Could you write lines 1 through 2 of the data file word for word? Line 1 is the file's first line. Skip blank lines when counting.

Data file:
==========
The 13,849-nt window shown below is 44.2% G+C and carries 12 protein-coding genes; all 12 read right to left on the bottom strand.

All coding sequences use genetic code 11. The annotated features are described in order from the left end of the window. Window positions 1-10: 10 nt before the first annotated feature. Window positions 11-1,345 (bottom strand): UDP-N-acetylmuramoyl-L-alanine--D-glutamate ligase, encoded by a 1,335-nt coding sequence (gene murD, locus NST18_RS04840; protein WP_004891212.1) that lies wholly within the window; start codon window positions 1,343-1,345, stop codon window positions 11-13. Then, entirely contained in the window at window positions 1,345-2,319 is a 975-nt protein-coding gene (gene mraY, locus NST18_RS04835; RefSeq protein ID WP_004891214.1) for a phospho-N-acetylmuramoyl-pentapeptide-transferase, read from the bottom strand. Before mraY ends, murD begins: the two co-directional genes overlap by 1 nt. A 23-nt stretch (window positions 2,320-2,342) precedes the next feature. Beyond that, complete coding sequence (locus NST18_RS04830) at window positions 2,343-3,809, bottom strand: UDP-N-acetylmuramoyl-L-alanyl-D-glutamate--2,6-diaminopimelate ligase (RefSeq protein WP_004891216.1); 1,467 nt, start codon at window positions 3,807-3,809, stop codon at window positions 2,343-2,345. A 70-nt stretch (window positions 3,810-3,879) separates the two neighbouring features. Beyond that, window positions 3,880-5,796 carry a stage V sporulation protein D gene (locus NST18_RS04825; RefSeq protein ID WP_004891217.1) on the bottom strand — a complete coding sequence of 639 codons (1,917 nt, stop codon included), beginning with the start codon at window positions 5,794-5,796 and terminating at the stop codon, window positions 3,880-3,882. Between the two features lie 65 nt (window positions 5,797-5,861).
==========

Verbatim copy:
The 13,849-nt window shown below is 44.2% G+C and carries 12 protein-coding genes; all 12 read right to left on the bottom strand.

All coding sequences use genetic code 11. The annotated features are described in order from the left end of the window. Window positions 1-10: 10 nt before the first annotated feature. Window positions 11-1,345 (bottom strand): UDP-N-acetylmuramoyl-L-alanine--D-glutamate ligase, encoded by a 1,335-nt coding sequence (gene murD, locus NST18_RS04840; protein WP_004891212.1) that lies wholly within the window; start codon window positions 1,343-1,345, stop codon window positions 11-13. Then, entirely contained in the window at window positions 1,345-2,319 is a 975-nt protein-coding gene (gene mraY, locus NST18_RS04835; RefSeq protein ID WP_004891214.1) for a phospho-N-acetylmuramoyl-pentapeptide-transferase, read from the bottom strand. Before mraY ends, murD begins: the two co-directional genes overlap by 1 nt. A 23-nt stretch (window positions 2,320-2,342) precedes the next feature. Beyond that, complete coding sequence (locus NST18_RS04830) at window positions 2,343-3,809, bottom strand: UDP-N-acetylmuramoyl-L-alanyl-D-glutamate--2,6-diaminopimelate ligase (RefSeq protein WP_004891216.1); 1,467 nt, start codon at window positions 3,807-3,809, stop codon at window positions 2,343-2,345. A 70-nt stretch (window positions 3,810-3,879) separates the two neighbouring features. Beyond that, window positions 3,880-5,796 carry a stage V sporulation protein D gene (locus NST18_RS04825; RefSeq protein ID WP_004891217.1) on the bottom strand — a complete coding sequence of 639 codons (1,917 nt, stop codon included), beginning with the start codon at window positions 5,794-5,796 and terminating at the stop codon, window positions 3,880-3,882. Between the two features lie 65 nt (window positions 5,797-5,861).